THE FORESTWIFE

The traditional image of the maid Marian takes on a faintly pre-Christian cast in this tale of a teenager who flees into the woods to avoid a forced marriage. Robin Hood and his men play relatively minor roles here. Young Mary and her canny nurse Agnes brave a purportedly haunted forest to reach the solitary hut of the witchlike Forestwife, Selina, only to find her dead. Agnes assumes the role, with Mary, now known as Marian the Green Lady, helping; they heal the sick, deliver babies, feed the hungry, and rescue those ill-treated by the local authorities. Agnes' rough, ne'er-do-well son Robin—er, Robert appears now and then, either wounded in fights or bringing food and news. The evil deeds of lords and officials are bruited about, but the malefactors themselves remain offstage; Tomlinson focuses on the afflicted common folk, ground down by misfortune and injustice. When Robert is hurt once again, Marian leaves the forest to nurse him; upon her return she finds Agnes dead, the Forestwife's girdle and burden left to her. Though the cast is confusingly large, the author fills it with capable women, and a gory but memorable scene in which Marian kills a deer is the story's only overt violence. Not as vivid as Robin McKinley's Outlaws of Sherwood (Greenwillow, 1986), this nonetheless puts an intriguing, female- centered twist on the legend. (Fiction. 11-15)*justify no*

Pub Date: April 1, 1995

ISBN: 0-531-09450-2

Page Count: 170

Publisher: Orchard

Review Posted Online: May 20, 2010

Kirkus Reviews Issue: March 15, 1995

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JOEY PIGZA SWALLOWED THE KEY

From the Joey Pigza series , Vol. 1

If Rotten Ralph were a boy instead of a cat, he might be Joey, the hyperactive hero of Gantos's new book, except that Joey is never bad on purpose. In the first-person narration, it quickly becomes clear that he can't help himself; he's so wound up that he not only practically bounces off walls, he literally swallows his house key (which he wears on a string around his neck and which he pull back up, complete with souvenirs of the food he just ate). Gantos's straightforward view of what it's like to be Joey is so honest it hurts. Joey has been abandoned by his alcoholic father and, for a time, by his mother (who also drinks); his grandmother, just as hyperactive as he is, abuses Joey while he's in her care. One mishap after another leads Joey first from his regular classroom to special education classes and then to a special education school. With medication, counseling, and positive reinforcement, Joey calms down. Despite a lighthearted title and jacket painting, the story is simultaneously comic and horrific; Gantos takes readers right inside a human whirlwind where the ride is bumpy and often frightening, especially for Joey. But a river of compassion for the characters runs through the pages, not only for Joey but for his overextended mom and his usually patient, always worried (if only for their safety) teachers. Mature readers will find this harsh tale softened by unusual empathy and leavened by genuinely funny events. (Fiction. 11-13)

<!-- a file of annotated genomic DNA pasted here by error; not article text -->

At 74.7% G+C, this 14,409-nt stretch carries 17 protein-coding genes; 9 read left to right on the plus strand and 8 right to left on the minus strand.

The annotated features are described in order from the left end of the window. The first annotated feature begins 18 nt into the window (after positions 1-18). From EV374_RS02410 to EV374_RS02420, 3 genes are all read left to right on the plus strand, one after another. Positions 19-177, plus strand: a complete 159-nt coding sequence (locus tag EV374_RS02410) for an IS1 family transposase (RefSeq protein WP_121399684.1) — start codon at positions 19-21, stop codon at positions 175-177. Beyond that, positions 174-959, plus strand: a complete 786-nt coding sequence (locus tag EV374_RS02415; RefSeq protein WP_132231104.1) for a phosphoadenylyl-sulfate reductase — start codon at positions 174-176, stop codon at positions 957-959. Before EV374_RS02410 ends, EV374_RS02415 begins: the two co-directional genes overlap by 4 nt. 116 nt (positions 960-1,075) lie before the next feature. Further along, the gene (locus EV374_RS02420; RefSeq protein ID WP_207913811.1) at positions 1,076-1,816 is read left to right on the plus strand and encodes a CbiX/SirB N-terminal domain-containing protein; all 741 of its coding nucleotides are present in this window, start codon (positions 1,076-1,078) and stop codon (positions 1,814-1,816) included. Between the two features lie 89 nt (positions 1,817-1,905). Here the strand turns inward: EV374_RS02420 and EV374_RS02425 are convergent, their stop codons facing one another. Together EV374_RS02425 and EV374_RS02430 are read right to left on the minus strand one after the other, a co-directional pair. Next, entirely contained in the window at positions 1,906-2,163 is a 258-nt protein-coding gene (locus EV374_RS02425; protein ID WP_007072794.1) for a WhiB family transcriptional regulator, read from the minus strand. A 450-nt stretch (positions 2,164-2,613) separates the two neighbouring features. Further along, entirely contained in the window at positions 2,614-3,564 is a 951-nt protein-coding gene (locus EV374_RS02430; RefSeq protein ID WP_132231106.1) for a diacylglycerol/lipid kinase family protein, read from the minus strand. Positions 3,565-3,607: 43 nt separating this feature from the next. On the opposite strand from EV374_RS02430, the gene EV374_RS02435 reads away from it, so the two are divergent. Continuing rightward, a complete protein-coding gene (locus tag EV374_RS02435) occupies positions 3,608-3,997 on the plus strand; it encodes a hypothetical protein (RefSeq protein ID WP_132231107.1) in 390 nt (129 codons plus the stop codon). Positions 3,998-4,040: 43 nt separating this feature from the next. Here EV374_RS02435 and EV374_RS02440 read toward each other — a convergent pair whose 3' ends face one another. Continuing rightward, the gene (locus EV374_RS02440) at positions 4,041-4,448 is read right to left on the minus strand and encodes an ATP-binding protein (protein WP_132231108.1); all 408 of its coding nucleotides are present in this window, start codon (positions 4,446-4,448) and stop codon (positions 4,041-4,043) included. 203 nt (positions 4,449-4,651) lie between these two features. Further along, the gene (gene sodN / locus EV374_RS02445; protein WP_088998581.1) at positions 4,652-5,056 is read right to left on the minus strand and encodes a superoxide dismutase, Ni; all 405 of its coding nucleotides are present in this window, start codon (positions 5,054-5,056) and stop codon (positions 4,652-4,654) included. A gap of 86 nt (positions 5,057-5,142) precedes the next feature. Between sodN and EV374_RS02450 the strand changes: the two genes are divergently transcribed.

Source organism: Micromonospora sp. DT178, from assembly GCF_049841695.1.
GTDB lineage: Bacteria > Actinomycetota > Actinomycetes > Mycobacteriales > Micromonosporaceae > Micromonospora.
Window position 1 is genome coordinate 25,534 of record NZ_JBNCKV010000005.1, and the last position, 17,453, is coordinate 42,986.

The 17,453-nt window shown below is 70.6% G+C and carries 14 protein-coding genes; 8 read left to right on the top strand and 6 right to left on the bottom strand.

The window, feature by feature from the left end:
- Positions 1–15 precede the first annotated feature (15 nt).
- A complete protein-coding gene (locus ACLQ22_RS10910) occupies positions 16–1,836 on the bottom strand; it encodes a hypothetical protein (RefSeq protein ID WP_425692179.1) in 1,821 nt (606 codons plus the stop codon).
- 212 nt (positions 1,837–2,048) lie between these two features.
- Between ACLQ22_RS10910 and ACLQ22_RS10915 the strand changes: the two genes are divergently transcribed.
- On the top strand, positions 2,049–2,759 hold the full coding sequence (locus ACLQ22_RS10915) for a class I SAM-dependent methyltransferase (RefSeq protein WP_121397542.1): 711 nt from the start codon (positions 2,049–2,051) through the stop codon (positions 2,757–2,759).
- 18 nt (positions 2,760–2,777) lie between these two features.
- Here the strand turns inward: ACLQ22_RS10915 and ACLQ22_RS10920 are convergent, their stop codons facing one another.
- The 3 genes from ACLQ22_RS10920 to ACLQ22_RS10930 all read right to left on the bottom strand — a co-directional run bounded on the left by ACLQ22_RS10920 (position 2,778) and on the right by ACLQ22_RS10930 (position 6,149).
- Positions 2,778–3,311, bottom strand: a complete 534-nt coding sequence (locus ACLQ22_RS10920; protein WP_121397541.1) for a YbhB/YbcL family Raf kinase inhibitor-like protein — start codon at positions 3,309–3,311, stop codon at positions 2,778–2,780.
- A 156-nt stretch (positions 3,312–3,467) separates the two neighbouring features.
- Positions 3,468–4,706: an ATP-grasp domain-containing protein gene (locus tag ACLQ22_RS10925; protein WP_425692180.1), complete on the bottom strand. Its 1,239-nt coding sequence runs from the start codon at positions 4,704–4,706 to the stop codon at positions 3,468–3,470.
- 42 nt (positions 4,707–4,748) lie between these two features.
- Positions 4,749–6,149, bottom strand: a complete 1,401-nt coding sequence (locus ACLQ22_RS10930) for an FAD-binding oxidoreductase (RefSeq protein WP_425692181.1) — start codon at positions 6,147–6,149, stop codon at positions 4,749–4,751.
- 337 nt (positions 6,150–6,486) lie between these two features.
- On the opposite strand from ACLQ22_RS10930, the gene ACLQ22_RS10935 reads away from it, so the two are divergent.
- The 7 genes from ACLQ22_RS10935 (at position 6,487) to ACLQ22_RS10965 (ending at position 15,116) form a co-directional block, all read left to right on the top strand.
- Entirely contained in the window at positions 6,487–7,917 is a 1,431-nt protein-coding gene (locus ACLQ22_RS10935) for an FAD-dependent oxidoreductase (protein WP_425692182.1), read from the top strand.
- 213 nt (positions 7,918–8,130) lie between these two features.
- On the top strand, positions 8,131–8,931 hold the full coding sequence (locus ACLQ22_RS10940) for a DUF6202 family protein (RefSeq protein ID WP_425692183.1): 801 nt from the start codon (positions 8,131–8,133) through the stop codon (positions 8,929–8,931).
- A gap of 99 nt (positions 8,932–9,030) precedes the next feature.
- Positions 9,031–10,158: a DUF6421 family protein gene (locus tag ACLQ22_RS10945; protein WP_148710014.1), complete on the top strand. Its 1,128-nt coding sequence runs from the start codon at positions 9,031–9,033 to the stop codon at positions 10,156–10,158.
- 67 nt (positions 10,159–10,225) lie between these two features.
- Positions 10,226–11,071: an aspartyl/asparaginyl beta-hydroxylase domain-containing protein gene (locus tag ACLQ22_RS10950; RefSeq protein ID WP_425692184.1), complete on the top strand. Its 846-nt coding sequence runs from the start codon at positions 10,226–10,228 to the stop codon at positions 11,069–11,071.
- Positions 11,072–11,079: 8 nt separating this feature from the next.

Pub Date: Oct. 1, 1998

ISBN: 0-374-33664-4

Page Count: 154

Publisher: Farrar, Straus and Giroux

Review Posted Online: May 20, 2010

Kirkus Reviews Issue: Oct. 1, 1998

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A YEAR DOWN YONDER

From the Grandma Dowdel series , Vol. 2

Set in 1937 during the so-called “Roosevelt recession,” tight times compel Mary Alice, a Chicago girl, to move in with her grandmother, who lives in a tiny Illinois town so behind the times that it doesn’t “even have a picture show.”

This winning sequel takes place several years after A Long Way From Chicago (1998) leaves off, once again introducing the reader to Mary Alice, now 15, and her Grandma Dowdel, an indomitable, idiosyncratic woman who despite her hard-as-nails exterior is able to see her granddaughter with “eyes in the back of her heart.” Peck’s slice-of-life novel doesn’t have much in the way of a sustained plot; it could almost be a series of short stories strung together, but the narrative never flags, and the book, populated with distinctive, soulful characters who run the gamut from crazy to conventional, holds the reader’s interest throughout. And the vignettes, some involving a persnickety Grandma acting nasty while accomplishing a kindness, others in which she deflates an overblown ego or deals with a petty rivalry, are original and wildly funny. The arena may be a small hick town, but the battle for domination over that tiny turf is fierce, and Grandma Dowdel is a canny player for whom losing isn’t an option. The first-person narration is infused with rich, colorful language—“She was skinnier than a toothpick with termites”—and Mary Alice’s shrewd, prickly observations: “Anybody who thinks small towns are friendlier than big cities lives in a big city.”

Year-round fun. (Fiction. 11-13)

Pub Date: Oct. 1, 2000

ISBN: 978-0-8037-2518-8

Page Count: 144

Publisher: Dial Books

Review Posted Online: May 20, 2010

Kirkus Reviews Issue: Sept. 15, 2000

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